During the follow-up period, there were no procedure-related complications in either group, including bleeding, hematoma, vessel dissection, infection, delayed hemorrhage, arteriovenous fistula, vessel aneurysm, or cardiac injury. The procedural and outcome data were shown in Table 3.

Discussion

The results of this study indicated that right cardiac catheterization through the antecubital fossa vein may be as useful as the femoral vein approach. Previous studies have shown that procedures performed via the antecubital fossa vein have many advantages, such as early ambulation, reduced bleeding with easy hemostasis, and greater convenience for simultaneous left cardiac catheterization via the radial artery.4), 5), 6), 7), 8) However, some of the previous studies were conducted in Western populations5), 6), 8) and only 2 of the previous studies4), 7) were performed in Taiwan. In the present study of a Korean population, we likewise showed that right cardiac catheterization through the antecubital fossa vein may be feasible in select patients.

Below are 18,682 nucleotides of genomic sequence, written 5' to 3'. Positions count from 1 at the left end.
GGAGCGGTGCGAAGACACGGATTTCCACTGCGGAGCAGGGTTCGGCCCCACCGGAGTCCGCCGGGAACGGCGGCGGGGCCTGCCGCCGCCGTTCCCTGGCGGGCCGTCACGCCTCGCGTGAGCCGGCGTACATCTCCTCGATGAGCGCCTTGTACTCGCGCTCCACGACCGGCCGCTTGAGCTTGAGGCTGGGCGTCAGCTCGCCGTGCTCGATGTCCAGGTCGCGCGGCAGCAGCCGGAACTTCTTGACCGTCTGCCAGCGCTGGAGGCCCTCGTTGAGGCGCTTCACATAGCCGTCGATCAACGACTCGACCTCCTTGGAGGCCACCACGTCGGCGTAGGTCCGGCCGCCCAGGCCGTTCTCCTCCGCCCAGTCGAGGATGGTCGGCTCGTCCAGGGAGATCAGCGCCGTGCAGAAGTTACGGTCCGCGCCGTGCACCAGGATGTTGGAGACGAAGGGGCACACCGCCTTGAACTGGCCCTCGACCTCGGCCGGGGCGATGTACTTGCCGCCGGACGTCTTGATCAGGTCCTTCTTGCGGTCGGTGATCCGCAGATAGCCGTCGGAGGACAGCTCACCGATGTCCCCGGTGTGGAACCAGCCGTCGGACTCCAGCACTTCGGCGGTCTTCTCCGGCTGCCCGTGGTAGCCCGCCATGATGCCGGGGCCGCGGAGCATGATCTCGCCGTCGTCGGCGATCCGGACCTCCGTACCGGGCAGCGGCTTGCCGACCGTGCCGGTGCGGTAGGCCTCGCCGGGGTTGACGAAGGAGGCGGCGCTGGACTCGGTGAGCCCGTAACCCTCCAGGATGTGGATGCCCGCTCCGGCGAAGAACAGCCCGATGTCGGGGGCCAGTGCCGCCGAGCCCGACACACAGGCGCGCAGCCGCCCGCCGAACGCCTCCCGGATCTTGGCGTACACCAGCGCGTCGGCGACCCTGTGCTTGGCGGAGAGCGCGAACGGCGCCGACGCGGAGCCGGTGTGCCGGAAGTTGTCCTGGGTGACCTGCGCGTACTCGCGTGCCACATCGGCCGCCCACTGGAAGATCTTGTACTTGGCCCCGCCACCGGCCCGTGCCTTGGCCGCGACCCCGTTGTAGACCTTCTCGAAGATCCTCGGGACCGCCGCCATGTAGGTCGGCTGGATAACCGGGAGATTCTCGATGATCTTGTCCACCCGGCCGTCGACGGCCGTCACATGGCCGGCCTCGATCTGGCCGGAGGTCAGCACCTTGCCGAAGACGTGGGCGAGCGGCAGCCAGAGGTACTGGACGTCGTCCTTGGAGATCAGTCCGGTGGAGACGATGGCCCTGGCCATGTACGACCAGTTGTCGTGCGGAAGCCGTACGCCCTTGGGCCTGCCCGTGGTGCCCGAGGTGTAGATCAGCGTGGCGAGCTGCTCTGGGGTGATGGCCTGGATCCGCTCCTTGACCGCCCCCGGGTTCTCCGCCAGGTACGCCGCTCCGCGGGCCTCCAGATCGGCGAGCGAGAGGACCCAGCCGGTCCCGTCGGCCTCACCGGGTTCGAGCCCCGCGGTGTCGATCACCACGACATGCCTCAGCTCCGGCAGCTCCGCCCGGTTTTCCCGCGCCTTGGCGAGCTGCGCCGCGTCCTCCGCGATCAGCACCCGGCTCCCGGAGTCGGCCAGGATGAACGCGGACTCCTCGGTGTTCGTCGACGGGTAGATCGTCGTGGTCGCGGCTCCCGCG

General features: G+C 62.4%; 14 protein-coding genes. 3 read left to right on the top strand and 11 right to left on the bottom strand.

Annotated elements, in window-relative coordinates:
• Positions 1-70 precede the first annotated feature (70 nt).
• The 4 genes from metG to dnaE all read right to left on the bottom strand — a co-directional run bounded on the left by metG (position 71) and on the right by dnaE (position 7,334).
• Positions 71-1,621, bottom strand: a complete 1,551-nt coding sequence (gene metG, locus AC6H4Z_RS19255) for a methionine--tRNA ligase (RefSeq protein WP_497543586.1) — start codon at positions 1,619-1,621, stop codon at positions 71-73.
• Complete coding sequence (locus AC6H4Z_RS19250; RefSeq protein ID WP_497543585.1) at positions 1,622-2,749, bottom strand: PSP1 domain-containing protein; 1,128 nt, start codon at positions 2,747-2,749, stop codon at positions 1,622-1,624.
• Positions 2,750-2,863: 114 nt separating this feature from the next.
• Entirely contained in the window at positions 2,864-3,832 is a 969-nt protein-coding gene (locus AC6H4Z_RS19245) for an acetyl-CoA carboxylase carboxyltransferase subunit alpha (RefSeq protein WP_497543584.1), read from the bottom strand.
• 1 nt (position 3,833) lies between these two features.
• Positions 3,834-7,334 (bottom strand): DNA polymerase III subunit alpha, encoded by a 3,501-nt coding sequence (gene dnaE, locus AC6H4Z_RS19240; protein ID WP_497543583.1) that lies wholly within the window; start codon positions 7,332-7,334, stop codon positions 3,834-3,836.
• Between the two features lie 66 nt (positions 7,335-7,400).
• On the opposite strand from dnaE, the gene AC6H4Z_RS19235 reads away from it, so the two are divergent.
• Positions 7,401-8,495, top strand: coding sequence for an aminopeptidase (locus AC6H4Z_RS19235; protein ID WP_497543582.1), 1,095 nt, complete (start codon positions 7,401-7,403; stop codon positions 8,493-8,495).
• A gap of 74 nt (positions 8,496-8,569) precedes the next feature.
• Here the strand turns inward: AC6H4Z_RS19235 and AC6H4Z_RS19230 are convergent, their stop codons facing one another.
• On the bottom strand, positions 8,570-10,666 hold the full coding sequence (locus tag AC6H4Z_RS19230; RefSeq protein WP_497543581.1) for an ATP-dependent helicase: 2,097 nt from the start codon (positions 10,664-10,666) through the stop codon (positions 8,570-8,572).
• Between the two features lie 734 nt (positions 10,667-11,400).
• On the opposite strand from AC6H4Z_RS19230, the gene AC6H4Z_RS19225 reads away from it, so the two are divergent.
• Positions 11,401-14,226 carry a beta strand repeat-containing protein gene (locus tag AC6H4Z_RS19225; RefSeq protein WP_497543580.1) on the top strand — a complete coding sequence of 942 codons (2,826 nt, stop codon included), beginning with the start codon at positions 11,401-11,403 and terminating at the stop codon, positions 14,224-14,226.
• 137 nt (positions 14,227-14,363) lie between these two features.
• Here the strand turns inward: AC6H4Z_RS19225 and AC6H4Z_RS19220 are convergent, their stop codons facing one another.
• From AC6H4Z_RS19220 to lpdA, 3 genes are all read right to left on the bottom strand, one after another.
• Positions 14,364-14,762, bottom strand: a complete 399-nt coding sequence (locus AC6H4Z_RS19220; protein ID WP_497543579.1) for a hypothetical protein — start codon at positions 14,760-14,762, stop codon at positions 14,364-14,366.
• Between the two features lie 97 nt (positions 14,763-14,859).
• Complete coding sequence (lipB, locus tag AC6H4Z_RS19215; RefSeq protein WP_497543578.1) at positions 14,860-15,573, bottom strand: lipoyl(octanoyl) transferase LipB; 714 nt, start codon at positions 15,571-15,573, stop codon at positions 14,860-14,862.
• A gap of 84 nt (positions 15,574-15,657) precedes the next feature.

Gilchrist et al.9) have previously reported the feasibility and safety of this technique, as well as the methods for performing right cardiac catheterization through the forearm vein. They suggested that the access site would be considered from the antecubital fossa veins to the wrist vein near the radial artery. However, Lo et al.6) suggested that, to increase the success rate of percutaneous venous cannulation, antecubital fossa veins might be preferable because they are less technically demanding.

In the present study, the success rate of percutaneous venous cannulation was 100% in the antecubital fossa vein group. The high success rate was due to selection of patients with prominent antecubital fossa veins on tourniquet assessment. However, despite the use of a tourniquet, it was still necessary to use the femoral vein in 6 patients because the antecubital fossa veins were not visible or palpable. These 6 patients were elderly or obese, and comprised 13.9% of the patients in whom we initially tried to use the antecubital fossa vein.